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Beyond The Vulva Mirror: Tantra At The British Museum
Nicole-Ann Lobo , October 17th, 2020 08:40

The British Museum's major exploration of Tantric art and iconography hovers uncomfortably between aesthetics and exoticism, finds Nicole-Ann Lobo

Sutapa Biswas, Housewives with Steak-Knives, 1985. Medium: oil, acrylics, pencil, collage, white tape on paper on canvas. Dimensions: 2450mm x 2220mm. © Sutapa Biswas. All rights reserved, DACS 2019

At the end of the first season of Netflix’s raunchy reality series Too Hot to Handle, which saw attractive singles living in a beachside Mexican resort attempt the purportedly herculean task of restraining their sexual impulses to win a $100,000 cash prize, the six final women participate in a ‘yoni puja’ workshop. ‘Yoni,’ a Sanskrit word, roughly translates as vulva, and ‘puja’ as worship. Yoni puja, the women are informed, is about “truly owning who you are in this very moment, feeling good about that, and drawing inspiration and power from it.”

Each woman stands naked in a wooden cubicle with nothing but a hand mirror, as an intimacy coach encourages the group to examine their vaginas, to vocally observe what they see before painting them. The women delight in the gimmick, giggling while struggling to pronounce ‘yoni puja’ (it’s not particularly non-phonetic). The paintings they create range from anatomically dubious to absurdist, and the whole charade inserts a dose of exoticism into the culture of individualist self-love off which neoliberal capitalism profits, and for which scripted “reality” television acts as an aperture.

Yoni puja is really a devotional practice from the medieval Indian philosophy of Tantra, and its appropriation on Too Hot to Handle exemplifies its constant misinterpretation in the West, along the same homogenizing lines that have charged sacred Indian practices like kama sutra with orientalist impressions of hypersexual hedonism. Tantra: enlightenment to revolution, a new exhibition at the British Museum that runs through 24 January 2021, attempts to add nuance and context to Tantra’s Western interpretation through an impressive array of aesthetic and devotional objects spanning over a millennia.

Tantra first arose around 500 AD, and its core assertion is that the material world is infused with divine feminine power. It’s derived from the sacred instructional texts, the Tantras, which offer insight into certain anti-establishment, transgressive rituals that – when carried out correctly, and with guidance from a guru – can grant access to this power, manifested both temporally and supernaturally, like longevity and spiritual enlightenment.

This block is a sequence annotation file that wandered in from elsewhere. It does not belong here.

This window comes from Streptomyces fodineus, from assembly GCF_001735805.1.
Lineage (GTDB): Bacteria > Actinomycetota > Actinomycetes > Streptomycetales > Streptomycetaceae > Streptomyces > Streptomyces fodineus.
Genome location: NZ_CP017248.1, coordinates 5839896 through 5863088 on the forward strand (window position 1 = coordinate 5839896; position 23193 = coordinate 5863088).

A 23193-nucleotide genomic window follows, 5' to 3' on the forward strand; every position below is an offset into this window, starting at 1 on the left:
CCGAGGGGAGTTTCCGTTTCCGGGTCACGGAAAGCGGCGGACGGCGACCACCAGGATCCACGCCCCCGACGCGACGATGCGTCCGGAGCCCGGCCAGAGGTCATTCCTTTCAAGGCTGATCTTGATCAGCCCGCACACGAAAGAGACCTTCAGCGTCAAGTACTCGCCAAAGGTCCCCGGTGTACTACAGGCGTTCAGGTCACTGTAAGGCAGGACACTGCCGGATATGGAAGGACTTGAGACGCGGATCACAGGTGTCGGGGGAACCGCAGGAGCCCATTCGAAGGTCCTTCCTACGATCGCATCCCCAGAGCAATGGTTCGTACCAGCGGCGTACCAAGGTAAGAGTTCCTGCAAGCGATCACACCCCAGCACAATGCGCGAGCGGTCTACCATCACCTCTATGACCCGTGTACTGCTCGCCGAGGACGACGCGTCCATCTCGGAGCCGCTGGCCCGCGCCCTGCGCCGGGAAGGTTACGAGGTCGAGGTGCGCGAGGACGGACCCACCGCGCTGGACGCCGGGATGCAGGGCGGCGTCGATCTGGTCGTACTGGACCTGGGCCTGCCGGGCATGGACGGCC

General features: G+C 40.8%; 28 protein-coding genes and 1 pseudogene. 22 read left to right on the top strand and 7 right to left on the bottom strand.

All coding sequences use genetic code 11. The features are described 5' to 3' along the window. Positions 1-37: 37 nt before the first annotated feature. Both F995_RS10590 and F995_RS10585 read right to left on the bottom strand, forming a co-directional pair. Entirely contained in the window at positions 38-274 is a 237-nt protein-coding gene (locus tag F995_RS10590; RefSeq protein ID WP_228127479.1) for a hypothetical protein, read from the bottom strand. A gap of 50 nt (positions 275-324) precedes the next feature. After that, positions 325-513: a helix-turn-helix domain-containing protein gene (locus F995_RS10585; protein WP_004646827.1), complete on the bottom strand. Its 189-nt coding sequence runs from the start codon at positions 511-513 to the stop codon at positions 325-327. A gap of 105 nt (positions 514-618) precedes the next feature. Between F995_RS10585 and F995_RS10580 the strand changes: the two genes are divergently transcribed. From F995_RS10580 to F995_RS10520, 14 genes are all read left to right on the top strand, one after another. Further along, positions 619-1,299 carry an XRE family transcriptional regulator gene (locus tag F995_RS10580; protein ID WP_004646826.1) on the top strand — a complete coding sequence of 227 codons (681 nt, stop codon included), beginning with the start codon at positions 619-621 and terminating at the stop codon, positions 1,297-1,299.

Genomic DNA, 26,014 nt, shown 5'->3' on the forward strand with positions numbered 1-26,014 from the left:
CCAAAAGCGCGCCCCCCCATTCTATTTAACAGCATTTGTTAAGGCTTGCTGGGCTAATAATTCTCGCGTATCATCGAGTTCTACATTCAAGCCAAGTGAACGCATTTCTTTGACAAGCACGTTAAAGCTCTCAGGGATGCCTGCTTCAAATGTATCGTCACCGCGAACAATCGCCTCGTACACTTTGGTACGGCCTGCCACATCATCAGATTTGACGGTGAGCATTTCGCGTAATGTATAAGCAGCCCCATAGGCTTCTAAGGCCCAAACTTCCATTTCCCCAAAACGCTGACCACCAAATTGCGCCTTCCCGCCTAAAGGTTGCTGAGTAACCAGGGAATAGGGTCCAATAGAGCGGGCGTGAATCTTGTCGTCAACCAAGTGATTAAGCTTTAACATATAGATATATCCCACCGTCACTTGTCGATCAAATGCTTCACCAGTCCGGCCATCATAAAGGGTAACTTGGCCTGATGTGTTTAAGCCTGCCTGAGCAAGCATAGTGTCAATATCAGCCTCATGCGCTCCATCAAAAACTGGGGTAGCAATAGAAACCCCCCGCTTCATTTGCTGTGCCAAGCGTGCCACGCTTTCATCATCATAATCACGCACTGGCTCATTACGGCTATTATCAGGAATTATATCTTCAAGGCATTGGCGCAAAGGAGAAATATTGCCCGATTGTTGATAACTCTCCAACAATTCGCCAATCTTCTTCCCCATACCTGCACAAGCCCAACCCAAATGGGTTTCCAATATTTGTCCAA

An early ‘Tantra’ from Nepal. © The Syndics of Cambridge University Library

The philosophy challenged orthodox Hindu and Buddhist bifurcations of the world into categories of sacred and profane, along with patriarchal understandings of the female body as an impediment to enlightenment. Instead, it asserts that women embody Shakti, the energy that comprises the entire universe. Tantra encourages veneration of the body in its many forms and states, often incorporating matter that might otherwise be considered taboo: alcohol, bhang, sexual fluids, blood, human remains.

The aesthetics of Tantra mirror this celebration of the flesh. Visitors cluster around objects with the highest Victorian shock-value – like a Tantric temple frieze sculpture carved of stone, with the dynamic, arched form of a woman receiving oral sex (an actual example of yoni puja). Then there are mithuna carvings of couples in erotic poses, which aren’t explicitly Tantric but evoke its divine sensuality: lovers caressing each other, lips suspended in the moment before a kiss.

Chamunda dancing on a corpse, Madhya Pradesh, Central India, 800s. ©The Trustees of the British Museum

There are also court paintings of couples having sex, adorned with jewelry and headdresses on lavish furniture, set against backdrops of rolling, verdant green hills and white-carved buildings. The exhibition draws connections with Sufism, a form of Islamic mysticism that possesses similar concepts of self-obliteration through ishq, or divine, fervent love. The reverence attached to sexual imagery underscores one of the show’s most emphatic messages about Tantra: pleasure is tapped into for a higher purpose, and is not an end in itself.